vaccine debate: where is the empathy?

The Vaccine Debate: Where is the Empathy?

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Of Peanut Allergies and Petulance

A few weeks ago, a fellow social media acquaintance posted an article about peanut allergies in children. The article argued that no peanut butter sandwich is as important as a child’s life, so she urged her fellow moms not to bring peanut items to school if a classmate had a known peanut allergy. I read it: it was heartfelt and very sensible. I am of the opinion that my daughter can certainly live without peanut butter sandwiches at school. Her school is nut free, and never once has it inconvenienced me in the slightest. When I found out about the nut-free rule, my first thought was “Wow. I’m so glad that I do not have to worry about my daughter encountering such a dangerous allergy situation all the time–that must be really hard for those parents.” Apparently, that’s not such a common response. Read any of these articles on moms talking about peanut allergies and you will find comments from parents reacting in ways that range from annoyed to down-right cruel. Parents protesting that “Kids should learn to navigate their allergies in the real world” and “My child won’t eat anything else!” This poor mother is sitting there having to worry about one sticky peanut butter finger touching a door knob and her small child dying in a matter of minutes from anaphylaxis after touching that door knob. Think about that for a second: HAVING TO WORRY THAT YOUR CHILD WILL DIE EVERY SINGLE DAY AT SCHOOL FROM PEANUT BUTTER.  Thinking about that is enough to make my heart bust open with torturous sadness for that parent. The lack of empathy in those responses was astounding. In some cases, down right sociopathic.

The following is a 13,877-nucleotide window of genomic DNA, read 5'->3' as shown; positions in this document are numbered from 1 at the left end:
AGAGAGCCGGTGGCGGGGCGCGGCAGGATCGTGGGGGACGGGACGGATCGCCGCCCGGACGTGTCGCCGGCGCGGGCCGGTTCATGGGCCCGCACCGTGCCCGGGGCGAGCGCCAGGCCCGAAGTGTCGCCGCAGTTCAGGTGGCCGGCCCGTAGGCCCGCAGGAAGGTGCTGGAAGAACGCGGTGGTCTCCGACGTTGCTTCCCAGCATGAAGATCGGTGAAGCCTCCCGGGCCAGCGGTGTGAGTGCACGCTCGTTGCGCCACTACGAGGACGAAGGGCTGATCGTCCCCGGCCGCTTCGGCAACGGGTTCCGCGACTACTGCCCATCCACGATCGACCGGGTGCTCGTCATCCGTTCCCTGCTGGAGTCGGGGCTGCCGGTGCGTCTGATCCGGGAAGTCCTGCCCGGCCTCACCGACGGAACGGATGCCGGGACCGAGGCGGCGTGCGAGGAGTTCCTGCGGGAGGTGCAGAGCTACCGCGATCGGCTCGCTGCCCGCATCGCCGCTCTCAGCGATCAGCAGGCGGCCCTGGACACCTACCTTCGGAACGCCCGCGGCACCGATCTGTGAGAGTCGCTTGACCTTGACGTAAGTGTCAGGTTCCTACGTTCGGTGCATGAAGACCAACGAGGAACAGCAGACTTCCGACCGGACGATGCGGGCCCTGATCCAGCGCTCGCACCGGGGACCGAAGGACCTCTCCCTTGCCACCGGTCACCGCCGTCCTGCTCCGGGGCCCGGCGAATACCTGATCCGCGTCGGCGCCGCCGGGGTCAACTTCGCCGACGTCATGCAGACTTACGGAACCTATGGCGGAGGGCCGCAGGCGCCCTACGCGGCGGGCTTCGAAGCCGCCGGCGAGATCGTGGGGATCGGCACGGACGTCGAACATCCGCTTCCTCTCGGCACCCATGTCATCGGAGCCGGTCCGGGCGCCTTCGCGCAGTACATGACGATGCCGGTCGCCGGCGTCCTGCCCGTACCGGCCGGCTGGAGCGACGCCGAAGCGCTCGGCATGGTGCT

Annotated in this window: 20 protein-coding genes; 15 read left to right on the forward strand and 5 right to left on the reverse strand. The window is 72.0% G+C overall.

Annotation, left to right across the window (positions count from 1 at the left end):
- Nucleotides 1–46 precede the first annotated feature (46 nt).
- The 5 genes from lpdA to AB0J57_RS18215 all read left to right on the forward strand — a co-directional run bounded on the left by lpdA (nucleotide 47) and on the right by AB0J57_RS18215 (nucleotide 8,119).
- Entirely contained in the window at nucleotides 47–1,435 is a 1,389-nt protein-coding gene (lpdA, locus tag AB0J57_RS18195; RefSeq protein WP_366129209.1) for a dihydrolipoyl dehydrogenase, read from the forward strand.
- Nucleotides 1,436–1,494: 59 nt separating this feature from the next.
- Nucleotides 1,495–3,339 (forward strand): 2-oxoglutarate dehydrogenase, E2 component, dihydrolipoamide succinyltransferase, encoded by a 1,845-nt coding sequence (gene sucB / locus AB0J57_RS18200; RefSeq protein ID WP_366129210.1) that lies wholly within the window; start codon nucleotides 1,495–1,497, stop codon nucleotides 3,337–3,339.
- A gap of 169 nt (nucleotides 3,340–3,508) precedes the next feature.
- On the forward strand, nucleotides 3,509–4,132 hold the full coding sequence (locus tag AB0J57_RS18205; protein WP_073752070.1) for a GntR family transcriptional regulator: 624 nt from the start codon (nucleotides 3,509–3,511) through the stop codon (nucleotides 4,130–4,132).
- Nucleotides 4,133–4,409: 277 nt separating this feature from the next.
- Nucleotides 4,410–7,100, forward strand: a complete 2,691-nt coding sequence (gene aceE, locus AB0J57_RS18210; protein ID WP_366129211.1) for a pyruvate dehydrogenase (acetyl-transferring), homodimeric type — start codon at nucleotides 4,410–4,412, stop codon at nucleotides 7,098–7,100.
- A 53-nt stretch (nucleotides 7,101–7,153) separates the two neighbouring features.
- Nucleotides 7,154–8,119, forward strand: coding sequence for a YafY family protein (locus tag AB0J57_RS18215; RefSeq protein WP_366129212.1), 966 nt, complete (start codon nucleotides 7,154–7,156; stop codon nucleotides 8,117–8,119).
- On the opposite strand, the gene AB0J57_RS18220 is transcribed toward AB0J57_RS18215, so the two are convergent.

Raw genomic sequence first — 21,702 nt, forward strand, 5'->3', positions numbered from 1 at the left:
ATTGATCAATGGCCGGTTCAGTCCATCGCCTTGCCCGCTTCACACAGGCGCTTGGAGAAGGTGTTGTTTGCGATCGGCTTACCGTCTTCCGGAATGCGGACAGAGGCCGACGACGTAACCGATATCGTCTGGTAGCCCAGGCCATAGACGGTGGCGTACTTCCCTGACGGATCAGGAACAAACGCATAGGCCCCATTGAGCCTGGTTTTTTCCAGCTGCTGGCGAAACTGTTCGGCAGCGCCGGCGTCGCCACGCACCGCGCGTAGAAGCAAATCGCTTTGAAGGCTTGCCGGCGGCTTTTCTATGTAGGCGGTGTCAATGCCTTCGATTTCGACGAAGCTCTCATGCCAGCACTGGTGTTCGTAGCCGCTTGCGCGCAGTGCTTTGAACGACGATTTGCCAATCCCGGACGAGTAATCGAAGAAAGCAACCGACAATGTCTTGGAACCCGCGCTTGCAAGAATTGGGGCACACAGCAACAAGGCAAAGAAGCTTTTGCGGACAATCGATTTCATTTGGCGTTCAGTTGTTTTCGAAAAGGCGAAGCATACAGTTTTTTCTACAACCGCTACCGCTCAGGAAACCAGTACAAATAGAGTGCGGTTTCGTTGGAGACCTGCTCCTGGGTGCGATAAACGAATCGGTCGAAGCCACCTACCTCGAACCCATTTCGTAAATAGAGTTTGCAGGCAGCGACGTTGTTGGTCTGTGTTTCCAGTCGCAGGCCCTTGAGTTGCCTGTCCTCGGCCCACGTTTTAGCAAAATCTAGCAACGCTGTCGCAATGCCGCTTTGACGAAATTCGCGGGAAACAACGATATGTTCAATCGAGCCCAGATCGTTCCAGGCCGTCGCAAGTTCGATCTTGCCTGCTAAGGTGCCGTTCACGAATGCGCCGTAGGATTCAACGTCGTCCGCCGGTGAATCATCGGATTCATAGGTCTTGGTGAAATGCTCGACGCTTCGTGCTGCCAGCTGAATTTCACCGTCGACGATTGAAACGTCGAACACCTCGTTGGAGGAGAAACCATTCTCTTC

You may be on board with the peanut butter argument, agreeing that we should have empathy for children with peanut allergies. Those kids didn’t choose their allergies, and their parents have to worry that their children will die from a product that is nearly ubiquitous in our existence. You may be one of the parents that gets that, and that’s great. But the conversation took an even darker turn, and that is what I want to really talk about in this article. One respondent wrote something to the effect of, “Why do we just have to worry about peanut butter sandwiches when there are stupid, irresponsible parents who let their child come to school unvaccinated and put our children at risk of death every day.” If you’ve read this article, you can imagine that struck a nerve with me. Although I feel like my response to that comment was both warranted and respectful, it never does any good but open Pandora’s Box, leaving me tired, discouraged, helpless and hopeless. WHY? Lack of empathy.

Vaccine Vitriol: A Pattern of Predictable Disdain

There’s a group of people in our society that is marginalized beyond belief in the most cruel and unusual ways: vaccine injured children and their families. Now before you stop reading, thinking I am some crazy “anti-vaxxer” about to do some “pro-vaxxer” bashing, please know that is not going to happen here. In fact, I am attempting to do exactly the opposite. The vaccine argument is one of the most contentious and heated debates I’ve ever seen. I’d be willing to go out on a limb and say it is worse than probably any other political issue to date: even more so than gun control or immigration.

In any vaccine discussion, it is common for phrases like “you should have your kids taken away and go to jail” and “you’re an idiot who believes in pseudoscience” to fly around the conversation. To be honest, there’s a lot of self-righteousness and indignation sometimes on both sides of the issue. So what is going on here? Why can’t we have a civil conversation about vaccines, like, EVER?

Well, I’m a psychologist, so all the obvious answers (to me) ran through my head: cognitive dissonance, belief perseverance, etc. Yes, it’s well documented in psychological science that people cling tight to their beliefs even in the face of overwhelming contradictory evidence, but these things don’t really account for why people can be so darn MEAN to each other in the process. Then (as I usually do), I started ruminating on how, at some level, every single thing that human beings do is explained by consciousness. Human beings are a product of their minds, and our minds are set up to run in very predictable ways. Human brains are pattern seekers; they constantly put things into groups or categories. Every piece of stimulus information we encounter (what we see, hear, touch, feel, taste), is organized in the brain in a way that helps us put things into logical order.